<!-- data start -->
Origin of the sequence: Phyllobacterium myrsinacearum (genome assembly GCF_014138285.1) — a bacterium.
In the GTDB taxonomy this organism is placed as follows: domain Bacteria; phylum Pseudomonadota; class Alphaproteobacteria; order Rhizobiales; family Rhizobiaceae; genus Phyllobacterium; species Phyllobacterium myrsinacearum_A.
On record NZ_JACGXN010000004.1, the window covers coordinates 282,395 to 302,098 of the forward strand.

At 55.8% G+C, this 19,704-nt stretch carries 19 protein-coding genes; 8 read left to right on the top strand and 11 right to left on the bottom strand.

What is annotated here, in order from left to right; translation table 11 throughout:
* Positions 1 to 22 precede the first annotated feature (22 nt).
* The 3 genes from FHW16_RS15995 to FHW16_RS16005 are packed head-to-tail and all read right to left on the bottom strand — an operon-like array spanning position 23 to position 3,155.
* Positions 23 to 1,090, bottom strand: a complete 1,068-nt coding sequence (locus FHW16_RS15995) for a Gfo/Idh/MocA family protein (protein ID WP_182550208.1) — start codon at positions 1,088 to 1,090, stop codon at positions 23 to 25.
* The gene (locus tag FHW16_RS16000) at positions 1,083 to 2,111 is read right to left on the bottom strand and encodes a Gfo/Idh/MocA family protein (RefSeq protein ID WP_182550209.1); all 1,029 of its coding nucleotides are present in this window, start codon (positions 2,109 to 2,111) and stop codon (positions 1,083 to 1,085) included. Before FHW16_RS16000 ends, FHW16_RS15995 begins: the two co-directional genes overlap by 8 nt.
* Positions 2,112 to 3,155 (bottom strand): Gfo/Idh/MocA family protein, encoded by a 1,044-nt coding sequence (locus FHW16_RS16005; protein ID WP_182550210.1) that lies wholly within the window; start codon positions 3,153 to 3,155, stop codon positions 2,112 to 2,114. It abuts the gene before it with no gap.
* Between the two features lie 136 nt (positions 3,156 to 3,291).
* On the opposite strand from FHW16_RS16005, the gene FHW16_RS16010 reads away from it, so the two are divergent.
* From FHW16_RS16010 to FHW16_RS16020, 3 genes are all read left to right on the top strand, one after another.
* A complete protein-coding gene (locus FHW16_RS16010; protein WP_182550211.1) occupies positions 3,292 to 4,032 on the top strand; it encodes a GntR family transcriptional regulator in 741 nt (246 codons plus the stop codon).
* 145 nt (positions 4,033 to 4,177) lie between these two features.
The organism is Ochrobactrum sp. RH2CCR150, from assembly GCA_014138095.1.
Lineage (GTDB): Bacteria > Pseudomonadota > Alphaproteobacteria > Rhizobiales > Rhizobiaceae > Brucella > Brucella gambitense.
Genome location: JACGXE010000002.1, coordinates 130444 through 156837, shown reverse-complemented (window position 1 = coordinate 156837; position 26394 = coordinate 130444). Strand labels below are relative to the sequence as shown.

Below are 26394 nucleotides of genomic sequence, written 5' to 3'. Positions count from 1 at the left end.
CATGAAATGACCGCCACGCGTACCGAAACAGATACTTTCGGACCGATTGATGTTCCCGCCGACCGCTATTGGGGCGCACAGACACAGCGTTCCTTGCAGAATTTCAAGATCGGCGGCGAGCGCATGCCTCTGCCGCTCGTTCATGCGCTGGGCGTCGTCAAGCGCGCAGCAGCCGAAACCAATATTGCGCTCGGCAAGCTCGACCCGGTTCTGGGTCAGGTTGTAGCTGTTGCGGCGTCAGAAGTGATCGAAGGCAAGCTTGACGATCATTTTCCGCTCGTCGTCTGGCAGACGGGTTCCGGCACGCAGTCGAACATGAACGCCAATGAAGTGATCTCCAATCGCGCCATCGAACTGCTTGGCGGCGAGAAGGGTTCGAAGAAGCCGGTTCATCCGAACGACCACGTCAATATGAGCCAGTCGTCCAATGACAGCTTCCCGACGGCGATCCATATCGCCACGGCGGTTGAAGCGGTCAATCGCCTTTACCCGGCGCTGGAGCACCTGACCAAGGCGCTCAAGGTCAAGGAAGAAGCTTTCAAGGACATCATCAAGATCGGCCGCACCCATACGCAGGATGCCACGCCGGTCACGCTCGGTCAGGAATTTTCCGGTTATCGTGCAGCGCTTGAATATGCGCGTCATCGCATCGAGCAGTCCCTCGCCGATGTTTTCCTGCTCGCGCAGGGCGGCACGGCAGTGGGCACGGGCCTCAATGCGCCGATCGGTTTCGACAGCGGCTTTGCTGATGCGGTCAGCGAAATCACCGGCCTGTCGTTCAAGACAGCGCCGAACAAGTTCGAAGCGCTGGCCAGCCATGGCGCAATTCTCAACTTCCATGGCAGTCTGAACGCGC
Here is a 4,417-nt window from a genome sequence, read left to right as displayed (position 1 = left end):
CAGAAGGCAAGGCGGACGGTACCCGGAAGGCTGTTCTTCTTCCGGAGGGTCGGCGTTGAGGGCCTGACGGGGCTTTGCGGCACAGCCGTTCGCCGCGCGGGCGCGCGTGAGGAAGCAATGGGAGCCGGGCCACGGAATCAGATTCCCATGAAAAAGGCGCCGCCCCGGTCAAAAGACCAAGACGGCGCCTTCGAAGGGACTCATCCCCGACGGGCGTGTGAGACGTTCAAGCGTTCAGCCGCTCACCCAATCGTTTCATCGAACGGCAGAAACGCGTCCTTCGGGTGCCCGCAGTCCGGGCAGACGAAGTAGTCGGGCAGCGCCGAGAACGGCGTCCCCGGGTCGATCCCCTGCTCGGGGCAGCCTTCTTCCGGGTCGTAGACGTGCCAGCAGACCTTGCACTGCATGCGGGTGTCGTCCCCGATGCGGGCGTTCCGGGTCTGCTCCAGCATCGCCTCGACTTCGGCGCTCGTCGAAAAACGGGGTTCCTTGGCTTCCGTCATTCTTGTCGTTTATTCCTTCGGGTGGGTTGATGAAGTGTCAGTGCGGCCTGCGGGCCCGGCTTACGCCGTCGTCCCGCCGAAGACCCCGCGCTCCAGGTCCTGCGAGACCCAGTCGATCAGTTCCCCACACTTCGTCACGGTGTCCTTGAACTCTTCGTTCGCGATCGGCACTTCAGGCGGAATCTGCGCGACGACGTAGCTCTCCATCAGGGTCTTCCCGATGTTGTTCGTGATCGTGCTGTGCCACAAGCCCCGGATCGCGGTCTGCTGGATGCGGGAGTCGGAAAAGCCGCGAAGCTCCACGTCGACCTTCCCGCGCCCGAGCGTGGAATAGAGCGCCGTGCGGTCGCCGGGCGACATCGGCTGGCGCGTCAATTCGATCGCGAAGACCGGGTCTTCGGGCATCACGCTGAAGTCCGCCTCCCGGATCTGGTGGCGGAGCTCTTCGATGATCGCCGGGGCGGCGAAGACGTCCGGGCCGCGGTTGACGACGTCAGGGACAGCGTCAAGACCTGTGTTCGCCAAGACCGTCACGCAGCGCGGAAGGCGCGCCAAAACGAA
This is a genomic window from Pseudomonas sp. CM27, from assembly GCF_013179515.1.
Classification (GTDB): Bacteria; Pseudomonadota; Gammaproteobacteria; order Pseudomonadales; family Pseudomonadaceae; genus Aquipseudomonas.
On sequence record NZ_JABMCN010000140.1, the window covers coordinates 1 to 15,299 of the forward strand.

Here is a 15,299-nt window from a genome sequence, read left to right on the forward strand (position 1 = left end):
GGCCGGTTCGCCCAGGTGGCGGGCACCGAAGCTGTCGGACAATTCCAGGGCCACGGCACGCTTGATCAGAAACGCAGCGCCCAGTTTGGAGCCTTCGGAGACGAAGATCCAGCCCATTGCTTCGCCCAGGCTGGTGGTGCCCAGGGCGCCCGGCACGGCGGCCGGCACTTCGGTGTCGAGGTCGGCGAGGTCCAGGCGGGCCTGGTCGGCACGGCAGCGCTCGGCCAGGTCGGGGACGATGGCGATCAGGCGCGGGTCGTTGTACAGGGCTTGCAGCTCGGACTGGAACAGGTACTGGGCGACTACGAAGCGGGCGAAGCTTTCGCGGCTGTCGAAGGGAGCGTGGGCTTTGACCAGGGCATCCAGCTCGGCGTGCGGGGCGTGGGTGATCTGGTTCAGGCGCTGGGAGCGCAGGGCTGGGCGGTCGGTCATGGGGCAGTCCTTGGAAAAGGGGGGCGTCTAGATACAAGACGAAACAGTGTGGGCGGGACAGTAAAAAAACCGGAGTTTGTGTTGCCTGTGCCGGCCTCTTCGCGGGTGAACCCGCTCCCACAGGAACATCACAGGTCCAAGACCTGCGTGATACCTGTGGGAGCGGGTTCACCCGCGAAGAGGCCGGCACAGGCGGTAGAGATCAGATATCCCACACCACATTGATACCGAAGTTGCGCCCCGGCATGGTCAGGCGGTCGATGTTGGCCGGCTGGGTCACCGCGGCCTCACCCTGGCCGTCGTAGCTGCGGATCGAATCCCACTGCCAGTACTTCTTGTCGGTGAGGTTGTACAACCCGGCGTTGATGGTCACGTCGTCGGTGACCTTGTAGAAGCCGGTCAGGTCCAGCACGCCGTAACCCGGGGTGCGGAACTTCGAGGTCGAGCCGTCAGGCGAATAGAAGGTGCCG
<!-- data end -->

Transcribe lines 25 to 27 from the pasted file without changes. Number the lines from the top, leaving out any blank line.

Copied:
On sequence record NZ_JABMCN010000140.1, the window covers coordinates 1 to 15,299 of the forward strand.

Here is a 15,299-nt window from a genome sequence, read left to right on the forward strand (position 1 = left end):
GGCCGGTTCGCCCAGGTGGCGGGCACCGAAGCTGTCGGACAATTCCAGGGCCACGGCACGCTTGATCAGAAACGCAGCGCCCAGTTTGGAGCCTTCGGAGACGAAGATCCAGCCCATTGCTTCGCCCAGGCTGGTGGTGCCCAGGGCGCCCGGCACGGCGGCCGGCACTTCGGTGTCGAGGTCGGCGAGGTCCAGGCGGGCCTGGTCGGCACGGCAGCGCTCGGCCAGGTCGGGGACGATGGCGATCAGGCGCGGGTCGTTGTACAGGGCTTGCAGCTCGGACTGGAACAGGTACTGGGCGACTACGAAGCGGGCGAAGCTTTCGCGGCTGTCGAAGGGAGCGTGGGCTTTGACCAGGGCATCCAGCTCGGCGTGCGGGGCGTGGGTGATCTGGTTCAGGCGCTGGGAGCGCAGGGCTGGGCGGTCGGTCATGGGGCAGTCCTTGGAAAAGGGGGGCGTCTAGATACAAGACGAAACAGTGTGGGCGGGACAGTAAAAAAACCGGAGTTTGTGTTGCCTGTGCCGGCCTCTTCGCGGGTGAACCCGCTCCCACAGGAACATCACAGGTCCAAGACCTGCGTGATACCTGTGGGAGCGGGTTCACCCGCGAAGAGGCCGGCACAGGCGGTAGAGATCAGATATCCCACACCACATTGATACCGAAGTTGCGCCCCGGCATGGTCAGGCGGTCGATGTTGGCCGGCTGGGTCACCGCGGCCTCACCCTGGCCGTCGTAGCTGCGGATCGAATCCCACTGCCAGTACTTCTTGTCGGTGAGGTTGTACAACCCGGCGTTGATGGTCACGTCGTCGGTGACCTTGTAGAAGCCGGTCAGGTCCAGCACGCCGTAACCCGGGGTGCGGAACTTCGAGGTCGAGCCGTCAGGCGAATAGAAGGTGCCG